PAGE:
Hello! I am in London! Surprising...I know. To get everyone caught up quickly...The airports were as good as one could hope for. Who could really ever complain about an airport with a Crumbs Cupcake shop in the middle? The flights were good, but cramped, as expected. I spent the majority of the long flight in a melatonin funk somewhere between sleeping and waking and got absolutely no reading done. However, I did watch two episodes of How I Met Your Mother and some Friends. My driver seemed to speak little English, but he got me from Heathrow to Nido (the student housing) in under an hour, so I can't complain.
Nido is an interesting place. I guess, it is what I was expecting. The room is teeny tiny. I can almost touch my roommates bed while laying in mine. It is a little bit like a cabin on a cruise ship. We have our own bathroom and a tiny little kitchenette with a mini fridge, microwave, little electric stove, and a hot pot. Our room came with some kitchen necessities, so if we have to cook, we can. Our closet space is going to be tight with two girls (one of whom hasn't moved in yet), but I think we will both try to not to be greedy and it will work out just fine.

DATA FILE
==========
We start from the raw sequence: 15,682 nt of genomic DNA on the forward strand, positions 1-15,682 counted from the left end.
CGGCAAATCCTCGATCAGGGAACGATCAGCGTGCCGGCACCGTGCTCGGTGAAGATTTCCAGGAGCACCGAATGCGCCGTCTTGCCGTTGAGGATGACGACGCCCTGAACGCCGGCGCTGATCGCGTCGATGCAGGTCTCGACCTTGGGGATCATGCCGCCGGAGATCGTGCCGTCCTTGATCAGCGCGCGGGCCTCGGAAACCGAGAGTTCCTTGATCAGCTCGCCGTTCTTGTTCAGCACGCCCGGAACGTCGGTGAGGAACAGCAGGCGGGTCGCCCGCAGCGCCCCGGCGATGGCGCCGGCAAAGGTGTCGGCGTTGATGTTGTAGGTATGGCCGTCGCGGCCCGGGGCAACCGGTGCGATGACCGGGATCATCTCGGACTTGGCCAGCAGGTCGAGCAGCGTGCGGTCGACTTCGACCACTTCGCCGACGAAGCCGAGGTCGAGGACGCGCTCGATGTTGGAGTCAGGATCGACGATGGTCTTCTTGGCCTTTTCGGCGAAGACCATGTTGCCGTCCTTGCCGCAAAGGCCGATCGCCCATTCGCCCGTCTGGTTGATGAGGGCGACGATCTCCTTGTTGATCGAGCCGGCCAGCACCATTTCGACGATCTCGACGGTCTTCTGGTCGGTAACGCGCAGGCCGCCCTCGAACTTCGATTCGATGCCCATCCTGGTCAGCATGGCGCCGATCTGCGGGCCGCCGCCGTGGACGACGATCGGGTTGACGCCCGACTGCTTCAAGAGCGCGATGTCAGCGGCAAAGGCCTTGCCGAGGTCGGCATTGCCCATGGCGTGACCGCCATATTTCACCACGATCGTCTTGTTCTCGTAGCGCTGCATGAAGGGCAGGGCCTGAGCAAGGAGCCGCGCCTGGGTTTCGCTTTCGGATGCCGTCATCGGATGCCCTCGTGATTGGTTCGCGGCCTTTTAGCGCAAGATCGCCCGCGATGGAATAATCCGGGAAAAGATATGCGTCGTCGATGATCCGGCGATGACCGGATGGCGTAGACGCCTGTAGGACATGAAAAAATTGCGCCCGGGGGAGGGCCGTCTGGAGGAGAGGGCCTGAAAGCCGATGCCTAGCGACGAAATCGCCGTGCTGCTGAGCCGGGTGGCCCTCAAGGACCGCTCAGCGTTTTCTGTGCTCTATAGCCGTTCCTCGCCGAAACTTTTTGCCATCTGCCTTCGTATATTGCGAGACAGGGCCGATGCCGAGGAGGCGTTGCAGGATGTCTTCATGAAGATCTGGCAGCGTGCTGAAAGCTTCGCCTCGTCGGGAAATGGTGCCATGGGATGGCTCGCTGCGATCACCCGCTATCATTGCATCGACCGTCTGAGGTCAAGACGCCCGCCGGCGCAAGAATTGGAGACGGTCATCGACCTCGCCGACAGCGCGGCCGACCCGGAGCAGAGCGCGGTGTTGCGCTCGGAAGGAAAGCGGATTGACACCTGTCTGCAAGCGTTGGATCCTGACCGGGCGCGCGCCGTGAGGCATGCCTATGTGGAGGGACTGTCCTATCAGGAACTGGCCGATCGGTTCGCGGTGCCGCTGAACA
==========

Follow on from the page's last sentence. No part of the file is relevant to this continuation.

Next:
Last night for dinner, we walked to the Thai Square, a Thai restaurant in Islington. Their green curry was really good, and it was relatively well-priced. Then a trip to Sainsbury's for some necessities and then back to Nido for some organizing fun and BED!
We started today with a trip to Star Express for a really good, really cheap breakfast. Despite the uber-dinky storefront, the food was good, service was fast, and the waitress/hostess was incredibly sweet. After some more errands to set up my phone on a UK plan, Jason, Nathan, and I took a walk to Covent Garden. Surprise - it's not a garden!! On the way there, we walked by RADA. Though we could get into the building, we really couldn't see much. I guess we will have to wait for Friday's orientation. We did, however, get a look at the lunch menu for the coming week. We all know that is important stuff. Covent Garden is amazing. It is a web of streets lined with restaurants, shops, and theatres. At the very end is the National Gallery and a view of Big Ben! We collected TONS of pamphlets for shows we are interested in seeing and then stopped at Caffé Nero for one of the best cups of hot chocolate I have ever had (See photo below.)
You can click on the photos above to see them larger and without the captions on top of them.